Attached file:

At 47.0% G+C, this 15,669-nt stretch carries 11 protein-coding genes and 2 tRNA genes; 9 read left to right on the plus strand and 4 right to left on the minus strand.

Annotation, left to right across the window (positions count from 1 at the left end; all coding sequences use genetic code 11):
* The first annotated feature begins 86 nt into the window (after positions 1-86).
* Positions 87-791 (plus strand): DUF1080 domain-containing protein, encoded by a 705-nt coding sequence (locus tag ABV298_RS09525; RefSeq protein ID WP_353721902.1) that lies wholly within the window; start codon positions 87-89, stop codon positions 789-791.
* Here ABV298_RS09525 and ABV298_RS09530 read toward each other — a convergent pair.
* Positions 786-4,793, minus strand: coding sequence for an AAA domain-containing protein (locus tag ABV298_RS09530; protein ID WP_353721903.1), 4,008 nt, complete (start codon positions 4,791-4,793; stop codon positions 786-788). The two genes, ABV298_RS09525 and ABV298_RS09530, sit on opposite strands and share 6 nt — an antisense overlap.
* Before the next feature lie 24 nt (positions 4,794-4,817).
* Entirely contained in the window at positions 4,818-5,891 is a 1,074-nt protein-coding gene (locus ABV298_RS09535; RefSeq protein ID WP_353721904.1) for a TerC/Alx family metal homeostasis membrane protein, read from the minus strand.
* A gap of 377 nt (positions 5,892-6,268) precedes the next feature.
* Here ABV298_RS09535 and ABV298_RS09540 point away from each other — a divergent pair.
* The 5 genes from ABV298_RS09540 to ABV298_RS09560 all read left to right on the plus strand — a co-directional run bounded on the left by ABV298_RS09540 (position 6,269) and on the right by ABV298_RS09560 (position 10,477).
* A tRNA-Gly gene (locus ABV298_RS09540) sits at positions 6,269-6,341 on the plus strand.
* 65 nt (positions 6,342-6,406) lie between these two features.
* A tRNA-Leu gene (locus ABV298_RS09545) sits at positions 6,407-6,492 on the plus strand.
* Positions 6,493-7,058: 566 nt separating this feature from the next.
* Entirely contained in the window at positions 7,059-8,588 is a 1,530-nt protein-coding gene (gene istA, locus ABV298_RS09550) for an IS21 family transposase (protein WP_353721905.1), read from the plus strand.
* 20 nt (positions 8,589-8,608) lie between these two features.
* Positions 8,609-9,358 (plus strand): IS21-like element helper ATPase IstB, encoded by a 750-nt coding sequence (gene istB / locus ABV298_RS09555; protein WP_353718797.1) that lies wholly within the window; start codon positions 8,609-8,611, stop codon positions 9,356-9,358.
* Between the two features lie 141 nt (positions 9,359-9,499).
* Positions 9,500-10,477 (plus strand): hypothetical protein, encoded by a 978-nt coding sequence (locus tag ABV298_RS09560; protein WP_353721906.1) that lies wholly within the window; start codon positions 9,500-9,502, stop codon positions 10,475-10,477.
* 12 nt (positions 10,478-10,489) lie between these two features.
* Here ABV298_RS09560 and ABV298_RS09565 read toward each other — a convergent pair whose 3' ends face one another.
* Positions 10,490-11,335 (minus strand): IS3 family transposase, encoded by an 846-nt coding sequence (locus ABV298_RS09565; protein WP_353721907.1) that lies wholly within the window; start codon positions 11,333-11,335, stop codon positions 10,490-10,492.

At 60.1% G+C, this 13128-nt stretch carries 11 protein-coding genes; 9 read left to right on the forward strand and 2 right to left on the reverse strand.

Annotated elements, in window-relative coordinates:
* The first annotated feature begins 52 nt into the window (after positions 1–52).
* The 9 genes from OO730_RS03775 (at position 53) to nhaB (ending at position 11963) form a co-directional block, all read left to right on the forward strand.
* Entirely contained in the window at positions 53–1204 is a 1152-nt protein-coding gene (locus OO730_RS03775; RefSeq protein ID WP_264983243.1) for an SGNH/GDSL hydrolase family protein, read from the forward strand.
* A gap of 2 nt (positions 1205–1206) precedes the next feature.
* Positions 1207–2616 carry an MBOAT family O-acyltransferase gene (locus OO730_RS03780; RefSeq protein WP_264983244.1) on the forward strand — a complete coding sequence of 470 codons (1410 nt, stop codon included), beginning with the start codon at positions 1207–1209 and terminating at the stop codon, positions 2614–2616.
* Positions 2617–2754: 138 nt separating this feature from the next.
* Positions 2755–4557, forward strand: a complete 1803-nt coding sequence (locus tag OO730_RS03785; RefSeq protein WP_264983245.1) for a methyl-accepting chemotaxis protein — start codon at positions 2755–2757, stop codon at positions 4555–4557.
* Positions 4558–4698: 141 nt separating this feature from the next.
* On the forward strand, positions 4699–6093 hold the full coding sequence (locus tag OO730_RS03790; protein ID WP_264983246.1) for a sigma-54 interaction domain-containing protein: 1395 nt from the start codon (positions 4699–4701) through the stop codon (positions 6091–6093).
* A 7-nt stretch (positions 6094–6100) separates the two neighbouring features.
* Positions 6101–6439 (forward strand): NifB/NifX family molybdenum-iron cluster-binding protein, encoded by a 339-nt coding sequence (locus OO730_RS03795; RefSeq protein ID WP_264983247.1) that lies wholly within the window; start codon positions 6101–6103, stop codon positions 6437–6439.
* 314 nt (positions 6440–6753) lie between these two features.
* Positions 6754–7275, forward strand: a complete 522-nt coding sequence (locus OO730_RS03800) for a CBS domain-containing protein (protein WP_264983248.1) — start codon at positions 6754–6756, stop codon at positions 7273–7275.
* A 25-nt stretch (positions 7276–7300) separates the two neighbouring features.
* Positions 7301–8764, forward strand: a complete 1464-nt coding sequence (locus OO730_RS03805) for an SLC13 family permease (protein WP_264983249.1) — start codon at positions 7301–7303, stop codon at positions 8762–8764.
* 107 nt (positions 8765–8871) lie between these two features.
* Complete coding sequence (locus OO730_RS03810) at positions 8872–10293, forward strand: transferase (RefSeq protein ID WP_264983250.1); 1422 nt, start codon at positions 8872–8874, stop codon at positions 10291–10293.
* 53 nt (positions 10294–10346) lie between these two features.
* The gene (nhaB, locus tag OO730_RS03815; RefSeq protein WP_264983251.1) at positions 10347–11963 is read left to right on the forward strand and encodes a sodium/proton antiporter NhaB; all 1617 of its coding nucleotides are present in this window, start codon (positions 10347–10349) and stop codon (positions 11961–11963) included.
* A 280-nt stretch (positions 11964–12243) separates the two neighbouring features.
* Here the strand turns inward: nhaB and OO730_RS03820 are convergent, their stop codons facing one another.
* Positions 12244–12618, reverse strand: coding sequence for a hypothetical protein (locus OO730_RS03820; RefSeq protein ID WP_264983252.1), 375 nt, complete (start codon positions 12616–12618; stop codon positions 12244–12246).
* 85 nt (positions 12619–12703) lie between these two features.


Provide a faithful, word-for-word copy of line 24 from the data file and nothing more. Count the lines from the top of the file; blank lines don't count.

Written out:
At 60.1% G+C, this 13128-nt stretch carries 11 protein-coding genes; 9 read left to right on the forward strand and 2 right to left on the reverse strand.